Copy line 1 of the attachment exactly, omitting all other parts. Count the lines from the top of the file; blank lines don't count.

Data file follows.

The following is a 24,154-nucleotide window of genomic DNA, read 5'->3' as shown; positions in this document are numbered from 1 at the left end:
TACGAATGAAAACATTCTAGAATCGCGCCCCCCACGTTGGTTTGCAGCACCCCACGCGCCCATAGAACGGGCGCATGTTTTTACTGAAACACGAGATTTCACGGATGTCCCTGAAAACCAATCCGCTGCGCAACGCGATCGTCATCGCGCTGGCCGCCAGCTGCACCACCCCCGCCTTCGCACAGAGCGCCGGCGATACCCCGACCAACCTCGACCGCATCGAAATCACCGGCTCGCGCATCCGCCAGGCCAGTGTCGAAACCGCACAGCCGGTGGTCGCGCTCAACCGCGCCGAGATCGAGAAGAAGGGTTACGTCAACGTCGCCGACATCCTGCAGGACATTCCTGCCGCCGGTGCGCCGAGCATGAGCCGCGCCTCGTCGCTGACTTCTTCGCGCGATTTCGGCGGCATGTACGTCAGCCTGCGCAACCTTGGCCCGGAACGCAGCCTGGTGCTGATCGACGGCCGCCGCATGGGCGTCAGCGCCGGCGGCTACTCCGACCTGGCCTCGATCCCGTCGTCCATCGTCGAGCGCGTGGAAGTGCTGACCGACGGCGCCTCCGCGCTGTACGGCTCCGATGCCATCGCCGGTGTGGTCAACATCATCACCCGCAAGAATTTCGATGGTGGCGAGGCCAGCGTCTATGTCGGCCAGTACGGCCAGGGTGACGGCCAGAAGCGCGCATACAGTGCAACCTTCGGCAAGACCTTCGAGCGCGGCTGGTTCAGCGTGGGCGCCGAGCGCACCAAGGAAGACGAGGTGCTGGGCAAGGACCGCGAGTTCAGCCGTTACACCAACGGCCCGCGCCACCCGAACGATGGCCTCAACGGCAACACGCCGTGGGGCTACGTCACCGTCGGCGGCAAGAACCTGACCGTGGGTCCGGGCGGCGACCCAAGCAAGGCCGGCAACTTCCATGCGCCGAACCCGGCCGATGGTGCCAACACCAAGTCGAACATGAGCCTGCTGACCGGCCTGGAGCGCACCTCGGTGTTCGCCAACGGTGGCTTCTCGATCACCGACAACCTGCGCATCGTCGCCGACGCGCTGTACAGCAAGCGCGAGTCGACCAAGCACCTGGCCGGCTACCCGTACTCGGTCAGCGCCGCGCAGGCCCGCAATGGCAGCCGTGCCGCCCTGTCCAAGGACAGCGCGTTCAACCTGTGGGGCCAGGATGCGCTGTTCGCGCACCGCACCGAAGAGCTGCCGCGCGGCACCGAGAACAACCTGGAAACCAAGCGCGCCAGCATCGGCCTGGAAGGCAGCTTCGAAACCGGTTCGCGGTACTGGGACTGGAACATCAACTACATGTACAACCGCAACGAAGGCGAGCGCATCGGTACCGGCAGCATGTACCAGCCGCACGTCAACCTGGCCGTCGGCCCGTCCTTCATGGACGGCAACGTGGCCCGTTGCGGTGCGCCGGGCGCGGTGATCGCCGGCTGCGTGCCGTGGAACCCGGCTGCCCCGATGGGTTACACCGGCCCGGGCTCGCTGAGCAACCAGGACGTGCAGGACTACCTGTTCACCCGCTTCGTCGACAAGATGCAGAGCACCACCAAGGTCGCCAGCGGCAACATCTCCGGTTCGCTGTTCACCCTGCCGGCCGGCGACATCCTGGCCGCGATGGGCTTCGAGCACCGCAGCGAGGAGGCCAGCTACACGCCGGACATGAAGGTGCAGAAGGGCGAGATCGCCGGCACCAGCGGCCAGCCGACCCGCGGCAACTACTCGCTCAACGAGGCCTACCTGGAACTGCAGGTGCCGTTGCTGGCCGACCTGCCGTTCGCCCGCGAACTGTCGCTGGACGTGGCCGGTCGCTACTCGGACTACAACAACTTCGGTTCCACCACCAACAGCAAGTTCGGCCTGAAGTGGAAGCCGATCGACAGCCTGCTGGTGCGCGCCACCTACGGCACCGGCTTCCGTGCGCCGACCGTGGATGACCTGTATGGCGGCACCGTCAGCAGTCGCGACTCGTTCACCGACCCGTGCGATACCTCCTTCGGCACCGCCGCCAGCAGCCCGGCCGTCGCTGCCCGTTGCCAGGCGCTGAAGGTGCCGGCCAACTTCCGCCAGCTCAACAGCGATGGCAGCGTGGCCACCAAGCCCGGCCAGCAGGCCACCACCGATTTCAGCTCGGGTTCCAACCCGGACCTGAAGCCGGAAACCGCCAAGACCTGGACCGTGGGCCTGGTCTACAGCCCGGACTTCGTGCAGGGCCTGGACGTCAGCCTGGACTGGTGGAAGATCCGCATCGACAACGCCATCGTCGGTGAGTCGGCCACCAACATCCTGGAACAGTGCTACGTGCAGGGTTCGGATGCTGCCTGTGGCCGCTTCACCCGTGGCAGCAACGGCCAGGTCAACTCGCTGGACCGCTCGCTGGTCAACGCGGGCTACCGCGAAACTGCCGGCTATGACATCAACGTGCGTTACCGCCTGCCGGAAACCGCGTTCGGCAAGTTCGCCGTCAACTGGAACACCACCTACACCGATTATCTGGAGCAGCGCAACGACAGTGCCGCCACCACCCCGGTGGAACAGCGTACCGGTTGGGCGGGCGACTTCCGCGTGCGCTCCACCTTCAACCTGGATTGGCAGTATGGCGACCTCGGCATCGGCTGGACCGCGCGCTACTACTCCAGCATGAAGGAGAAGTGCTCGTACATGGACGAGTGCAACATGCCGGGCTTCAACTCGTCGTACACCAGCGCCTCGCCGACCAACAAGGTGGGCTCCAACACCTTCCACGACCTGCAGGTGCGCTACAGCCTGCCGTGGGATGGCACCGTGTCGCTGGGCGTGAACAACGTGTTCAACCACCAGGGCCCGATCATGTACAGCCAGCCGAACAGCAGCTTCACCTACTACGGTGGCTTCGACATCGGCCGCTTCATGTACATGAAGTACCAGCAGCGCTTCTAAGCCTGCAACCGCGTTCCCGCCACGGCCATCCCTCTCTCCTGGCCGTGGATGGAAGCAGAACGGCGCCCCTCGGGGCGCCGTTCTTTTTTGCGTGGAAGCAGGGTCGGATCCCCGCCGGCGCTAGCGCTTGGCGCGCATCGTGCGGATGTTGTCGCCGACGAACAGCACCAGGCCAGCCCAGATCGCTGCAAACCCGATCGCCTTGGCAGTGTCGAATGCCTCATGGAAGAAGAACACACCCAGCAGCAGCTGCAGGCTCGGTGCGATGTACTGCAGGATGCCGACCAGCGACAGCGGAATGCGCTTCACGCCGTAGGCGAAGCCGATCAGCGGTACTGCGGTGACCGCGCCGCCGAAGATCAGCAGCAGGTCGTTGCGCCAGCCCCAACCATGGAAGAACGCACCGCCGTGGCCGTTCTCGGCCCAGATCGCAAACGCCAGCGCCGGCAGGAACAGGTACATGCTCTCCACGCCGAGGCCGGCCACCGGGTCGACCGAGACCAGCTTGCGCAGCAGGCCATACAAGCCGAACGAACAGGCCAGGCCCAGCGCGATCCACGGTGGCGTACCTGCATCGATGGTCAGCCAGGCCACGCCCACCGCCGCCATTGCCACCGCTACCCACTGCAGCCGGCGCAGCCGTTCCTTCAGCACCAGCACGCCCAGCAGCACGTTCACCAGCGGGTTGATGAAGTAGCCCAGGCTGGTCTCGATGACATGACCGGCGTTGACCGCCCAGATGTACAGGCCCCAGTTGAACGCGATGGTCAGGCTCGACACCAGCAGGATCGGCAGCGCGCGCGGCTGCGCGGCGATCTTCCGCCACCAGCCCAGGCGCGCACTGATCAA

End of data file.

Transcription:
The following is a 24,154-nucleotide window of genomic DNA, read 5'->3' as shown; positions in this document are numbered from 1 at the left end: